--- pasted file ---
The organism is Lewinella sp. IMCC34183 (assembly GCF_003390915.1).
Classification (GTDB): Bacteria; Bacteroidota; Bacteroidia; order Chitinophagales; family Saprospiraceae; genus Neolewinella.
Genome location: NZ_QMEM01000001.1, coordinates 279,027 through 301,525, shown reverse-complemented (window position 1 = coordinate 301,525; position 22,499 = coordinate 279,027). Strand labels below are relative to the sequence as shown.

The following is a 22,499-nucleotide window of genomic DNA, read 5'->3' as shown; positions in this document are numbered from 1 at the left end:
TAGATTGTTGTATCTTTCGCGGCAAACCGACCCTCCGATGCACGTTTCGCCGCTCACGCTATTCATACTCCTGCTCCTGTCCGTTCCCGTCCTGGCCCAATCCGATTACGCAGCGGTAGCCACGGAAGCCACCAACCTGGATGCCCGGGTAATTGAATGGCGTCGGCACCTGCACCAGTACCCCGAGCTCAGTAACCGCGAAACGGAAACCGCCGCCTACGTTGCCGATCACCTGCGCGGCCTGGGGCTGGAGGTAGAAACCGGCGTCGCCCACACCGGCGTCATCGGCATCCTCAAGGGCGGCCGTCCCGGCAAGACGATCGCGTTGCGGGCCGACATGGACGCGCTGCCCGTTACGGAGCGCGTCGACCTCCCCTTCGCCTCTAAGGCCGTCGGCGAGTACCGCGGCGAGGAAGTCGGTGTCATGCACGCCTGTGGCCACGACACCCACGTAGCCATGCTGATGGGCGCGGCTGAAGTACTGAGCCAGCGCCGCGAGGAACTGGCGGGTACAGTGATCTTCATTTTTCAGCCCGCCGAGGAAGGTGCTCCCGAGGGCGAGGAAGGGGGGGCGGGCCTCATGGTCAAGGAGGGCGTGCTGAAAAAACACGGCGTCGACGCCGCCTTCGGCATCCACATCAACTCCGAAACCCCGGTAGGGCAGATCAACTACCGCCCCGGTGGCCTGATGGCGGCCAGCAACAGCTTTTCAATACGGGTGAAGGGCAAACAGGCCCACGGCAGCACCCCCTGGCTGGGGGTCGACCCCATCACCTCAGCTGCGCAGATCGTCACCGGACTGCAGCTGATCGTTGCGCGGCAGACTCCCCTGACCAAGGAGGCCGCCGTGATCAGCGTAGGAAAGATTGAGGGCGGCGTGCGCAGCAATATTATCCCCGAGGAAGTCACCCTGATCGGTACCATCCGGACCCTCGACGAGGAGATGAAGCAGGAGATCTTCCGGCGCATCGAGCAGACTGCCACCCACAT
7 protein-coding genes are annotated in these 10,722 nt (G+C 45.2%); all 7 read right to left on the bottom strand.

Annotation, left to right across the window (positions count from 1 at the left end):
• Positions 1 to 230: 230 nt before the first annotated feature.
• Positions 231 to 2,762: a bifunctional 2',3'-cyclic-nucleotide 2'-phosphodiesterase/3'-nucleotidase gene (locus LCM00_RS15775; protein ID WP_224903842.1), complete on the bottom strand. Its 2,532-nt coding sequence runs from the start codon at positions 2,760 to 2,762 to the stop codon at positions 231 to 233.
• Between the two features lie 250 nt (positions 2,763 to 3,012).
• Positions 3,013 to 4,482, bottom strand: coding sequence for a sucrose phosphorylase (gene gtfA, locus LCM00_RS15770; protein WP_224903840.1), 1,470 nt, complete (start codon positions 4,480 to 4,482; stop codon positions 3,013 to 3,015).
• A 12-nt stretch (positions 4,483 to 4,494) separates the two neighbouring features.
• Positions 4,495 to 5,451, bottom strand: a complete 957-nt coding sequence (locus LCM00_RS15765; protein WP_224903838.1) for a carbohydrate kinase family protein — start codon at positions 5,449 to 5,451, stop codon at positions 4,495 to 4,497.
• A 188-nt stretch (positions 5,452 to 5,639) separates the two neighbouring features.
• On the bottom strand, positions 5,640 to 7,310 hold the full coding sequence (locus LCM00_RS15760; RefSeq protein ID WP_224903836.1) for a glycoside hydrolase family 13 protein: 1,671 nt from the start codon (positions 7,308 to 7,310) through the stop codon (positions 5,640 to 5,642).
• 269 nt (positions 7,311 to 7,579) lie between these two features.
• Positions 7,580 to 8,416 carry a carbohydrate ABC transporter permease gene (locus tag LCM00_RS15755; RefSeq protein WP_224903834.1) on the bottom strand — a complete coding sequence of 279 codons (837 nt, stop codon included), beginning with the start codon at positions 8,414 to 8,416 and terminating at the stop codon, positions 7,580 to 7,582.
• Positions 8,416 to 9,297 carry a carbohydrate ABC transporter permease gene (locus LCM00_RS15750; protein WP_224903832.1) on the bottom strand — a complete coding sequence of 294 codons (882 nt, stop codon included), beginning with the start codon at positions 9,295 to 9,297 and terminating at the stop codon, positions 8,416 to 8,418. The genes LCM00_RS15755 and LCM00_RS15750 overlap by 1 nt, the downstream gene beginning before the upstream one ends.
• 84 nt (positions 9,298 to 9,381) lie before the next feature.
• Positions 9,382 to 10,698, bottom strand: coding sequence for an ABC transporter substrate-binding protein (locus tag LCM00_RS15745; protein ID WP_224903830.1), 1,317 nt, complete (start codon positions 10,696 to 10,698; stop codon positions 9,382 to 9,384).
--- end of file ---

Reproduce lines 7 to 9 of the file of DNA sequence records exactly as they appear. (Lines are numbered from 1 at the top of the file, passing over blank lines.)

Annotation, left to right across the window (positions count from 1 at the left end):
• Positions 1 to 230: 230 nt before the first annotated feature.
• Positions 231 to 2,762: a bifunctional 2',3'-cyclic-nucleotide 2'-phosphodiesterase/3'-nucleotidase gene (locus LCM00_RS15775; protein ID WP_224903842.1), complete on the bottom strand. Its 2,532-nt coding sequence runs from the start codon at positions 2,760 to 2,762 to the stop codon at positions 231 to 233.